"Oh, right. Yeah, he had no business being on the sidewalk!" Chris was incredulous and very animated; his hands were flying in the air and his head was shaking. "I mean, didn't he know that's where all the abused drunk women drive?"

His dad's response was lightning-quick and the clap of an open hand on the side of a face ricocheted down the hall. The same hand instantly changed forms into a sharply pointed finger and the next words out of Coach Brigg's mouth were camouflaged well enough to avoid our detection. When he had finished his delivery, he pushed past Chris and briskly marched down the hall and out of sight. Affable Andy Johnson was left in a not-so-affable frame of mind and he turned to follow Coach Briggs down the hall.

I was in a complete state of shock. I knew that what I had just witnessed was extremely mild in comparison to what went on behind closed doors. Still, it shook me to my core; more because of the emotional violence than the physical slap.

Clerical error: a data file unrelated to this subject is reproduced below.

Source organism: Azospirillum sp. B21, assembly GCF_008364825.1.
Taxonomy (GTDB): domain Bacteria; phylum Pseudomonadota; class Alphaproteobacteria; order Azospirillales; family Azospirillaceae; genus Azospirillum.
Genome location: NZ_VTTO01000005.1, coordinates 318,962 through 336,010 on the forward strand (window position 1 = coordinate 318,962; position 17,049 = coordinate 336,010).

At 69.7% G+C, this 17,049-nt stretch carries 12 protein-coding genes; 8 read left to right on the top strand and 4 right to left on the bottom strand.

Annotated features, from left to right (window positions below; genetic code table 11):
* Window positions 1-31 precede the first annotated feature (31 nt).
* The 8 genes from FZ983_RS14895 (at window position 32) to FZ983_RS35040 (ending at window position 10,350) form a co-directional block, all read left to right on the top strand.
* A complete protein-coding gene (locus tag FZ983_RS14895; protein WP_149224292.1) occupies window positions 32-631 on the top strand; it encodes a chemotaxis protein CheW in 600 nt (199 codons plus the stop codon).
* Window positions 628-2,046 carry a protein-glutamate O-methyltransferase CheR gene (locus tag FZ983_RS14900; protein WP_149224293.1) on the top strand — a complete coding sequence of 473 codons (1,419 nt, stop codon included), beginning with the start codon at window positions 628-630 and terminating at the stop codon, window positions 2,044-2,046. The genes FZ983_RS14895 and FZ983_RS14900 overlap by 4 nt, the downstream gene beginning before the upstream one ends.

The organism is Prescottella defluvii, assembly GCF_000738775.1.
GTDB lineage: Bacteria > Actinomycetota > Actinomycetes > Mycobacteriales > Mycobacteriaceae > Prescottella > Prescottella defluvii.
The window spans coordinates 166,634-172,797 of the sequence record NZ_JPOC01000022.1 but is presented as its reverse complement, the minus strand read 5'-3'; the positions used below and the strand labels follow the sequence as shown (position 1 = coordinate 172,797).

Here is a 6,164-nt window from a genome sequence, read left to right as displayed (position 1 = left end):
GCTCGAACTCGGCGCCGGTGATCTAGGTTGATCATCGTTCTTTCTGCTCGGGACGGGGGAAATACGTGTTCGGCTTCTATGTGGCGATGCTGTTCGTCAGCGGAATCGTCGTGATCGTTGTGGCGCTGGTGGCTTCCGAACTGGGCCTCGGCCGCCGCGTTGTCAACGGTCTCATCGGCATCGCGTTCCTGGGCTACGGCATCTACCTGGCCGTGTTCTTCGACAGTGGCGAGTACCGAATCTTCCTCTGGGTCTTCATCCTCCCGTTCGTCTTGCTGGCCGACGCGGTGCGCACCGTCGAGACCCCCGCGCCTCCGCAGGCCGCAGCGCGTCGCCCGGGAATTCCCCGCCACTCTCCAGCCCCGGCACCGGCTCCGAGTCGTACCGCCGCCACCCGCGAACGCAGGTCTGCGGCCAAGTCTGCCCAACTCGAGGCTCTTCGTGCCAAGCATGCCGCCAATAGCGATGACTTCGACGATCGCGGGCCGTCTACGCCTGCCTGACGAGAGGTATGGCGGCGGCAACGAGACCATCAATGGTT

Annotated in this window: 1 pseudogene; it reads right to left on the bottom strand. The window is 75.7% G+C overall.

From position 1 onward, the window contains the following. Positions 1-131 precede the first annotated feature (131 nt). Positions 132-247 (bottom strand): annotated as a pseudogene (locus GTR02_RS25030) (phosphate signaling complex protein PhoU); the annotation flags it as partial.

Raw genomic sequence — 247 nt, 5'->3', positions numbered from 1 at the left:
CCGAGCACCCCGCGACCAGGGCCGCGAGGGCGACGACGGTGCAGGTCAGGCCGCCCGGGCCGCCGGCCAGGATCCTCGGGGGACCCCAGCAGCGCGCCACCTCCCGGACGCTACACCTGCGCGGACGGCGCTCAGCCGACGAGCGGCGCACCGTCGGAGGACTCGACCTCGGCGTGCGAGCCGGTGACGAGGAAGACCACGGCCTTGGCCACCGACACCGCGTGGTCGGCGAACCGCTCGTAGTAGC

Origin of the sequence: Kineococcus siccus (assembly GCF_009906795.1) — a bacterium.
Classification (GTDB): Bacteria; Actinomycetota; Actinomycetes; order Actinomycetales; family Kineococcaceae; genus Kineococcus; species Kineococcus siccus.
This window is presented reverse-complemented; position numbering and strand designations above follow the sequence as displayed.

I could now add "spook" along with "pansies" and "degenerates" to the growing list of those Coach Briggs considered below himself. For a man like Coach Briggs, it was very important that he have someone to place underneath him; someone to cushion himself from that longest of falls to rock-bottom in life. It really didn't matter what group he deemed fit for his insults. He had long ago given up on any illusions of crawling his way up in life. In the end, all that really mattered now was that he could keep his heals buried into someone else's back and feel safe in the illusion that he was at least better than someone, anyone.

Chris kept his back to us and didn't move from his spot. I wanted to go to him, but something told me he needed to reclaim his own space first. I looked back at the couple in the waiting area; the older lady was still watching Chris through the glass-framed entrance that ran along the hallway near the door. I saw her eyes blink several times in a row and her head shake.

There was almost nothing that I could do, but there was one thing. I went into the waiting area and took a seat next to the lady. Looking around the nearly empty room, I surmised that she could help me with the information Chris needed.

"Ma'am, excuse me. Would you know anything about the boy who was hit by the car?"

She looked me over skeptically and I couldn't blame her for doing so, all things considered. "That young man is our grandson and who are you?"